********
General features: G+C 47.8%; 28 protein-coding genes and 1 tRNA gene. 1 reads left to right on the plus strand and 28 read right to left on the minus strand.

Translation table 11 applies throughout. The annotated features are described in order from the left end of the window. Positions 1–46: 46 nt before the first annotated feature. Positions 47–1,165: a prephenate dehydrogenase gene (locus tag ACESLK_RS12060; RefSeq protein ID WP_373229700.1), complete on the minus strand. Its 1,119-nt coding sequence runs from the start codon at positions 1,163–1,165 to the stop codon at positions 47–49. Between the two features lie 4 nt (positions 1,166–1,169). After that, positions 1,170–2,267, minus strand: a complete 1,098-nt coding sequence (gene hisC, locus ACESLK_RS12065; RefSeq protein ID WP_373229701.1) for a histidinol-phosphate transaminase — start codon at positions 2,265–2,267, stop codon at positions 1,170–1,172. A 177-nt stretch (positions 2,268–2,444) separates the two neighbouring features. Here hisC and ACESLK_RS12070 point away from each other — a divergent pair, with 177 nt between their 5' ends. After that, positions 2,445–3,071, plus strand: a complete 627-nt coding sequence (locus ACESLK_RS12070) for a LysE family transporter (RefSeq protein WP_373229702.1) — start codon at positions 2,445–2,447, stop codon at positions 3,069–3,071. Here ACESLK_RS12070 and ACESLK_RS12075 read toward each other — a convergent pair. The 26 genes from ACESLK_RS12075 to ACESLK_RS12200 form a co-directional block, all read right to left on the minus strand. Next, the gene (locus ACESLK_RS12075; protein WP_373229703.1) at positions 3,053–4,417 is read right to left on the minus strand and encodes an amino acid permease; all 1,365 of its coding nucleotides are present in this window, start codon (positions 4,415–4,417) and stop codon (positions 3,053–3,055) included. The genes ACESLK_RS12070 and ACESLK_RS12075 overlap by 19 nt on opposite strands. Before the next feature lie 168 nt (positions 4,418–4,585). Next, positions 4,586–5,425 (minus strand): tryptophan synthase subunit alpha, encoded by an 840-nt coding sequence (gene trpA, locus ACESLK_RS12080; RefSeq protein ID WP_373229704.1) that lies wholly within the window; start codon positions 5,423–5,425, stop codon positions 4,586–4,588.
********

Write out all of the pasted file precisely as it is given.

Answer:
General features: G+C 47.8%; 28 protein-coding genes and 1 tRNA gene. 1 reads left to right on the plus strand and 28 read right to left on the minus strand.

Translation table 11 applies throughout. The annotated features are described in order from the left end of the window. Positions 1–46: 46 nt before the first annotated feature. Positions 47–1,165: a prephenate dehydrogenase gene (locus tag ACESLK_RS12060; RefSeq protein ID WP_373229700.1), complete on the minus strand. Its 1,119-nt coding sequence runs from the start codon at positions 1,163–1,165 to the stop codon at positions 47–49. Between the two features lie 4 nt (positions 1,166–1,169). After that, positions 1,170–2,267, minus strand: a complete 1,098-nt coding sequence (gene hisC, locus ACESLK_RS12065; RefSeq protein ID WP_373229701.1) for a histidinol-phosphate transaminase — start codon at positions 2,265–2,267, stop codon at positions 1,170–1,172. A 177-nt stretch (positions 2,268–2,444) separates the two neighbouring features. Here hisC and ACESLK_RS12070 point away from each other — a divergent pair, with 177 nt between their 5' ends. After that, positions 2,445–3,071, plus strand: a complete 627-nt coding sequence (locus ACESLK_RS12070) for a LysE family transporter (RefSeq protein WP_373229702.1) — start codon at positions 2,445–2,447, stop codon at positions 3,069–3,071. Here ACESLK_RS12070 and ACESLK_RS12075 read toward each other — a convergent pair. The 26 genes from ACESLK_RS12075 to ACESLK_RS12200 form a co-directional block, all read right to left on the minus strand. Next, the gene (locus ACESLK_RS12075; protein WP_373229703.1) at positions 3,053–4,417 is read right to left on the minus strand and encodes an amino acid permease; all 1,365 of its coding nucleotides are present in this window, start codon (positions 4,415–4,417) and stop codon (positions 3,053–3,055) included. The genes ACESLK_RS12070 and ACESLK_RS12075 overlap by 19 nt on opposite strands. Before the next feature lie 168 nt (positions 4,418–4,585). Next, positions 4,586–5,425 (minus strand): tryptophan synthase subunit alpha, encoded by an 840-nt coding sequence (gene trpA, locus ACESLK_RS12080; RefSeq protein ID WP_373229704.1) that lies wholly within the window; start codon positions 5,423–5,425, stop codon positions 4,586–4,588.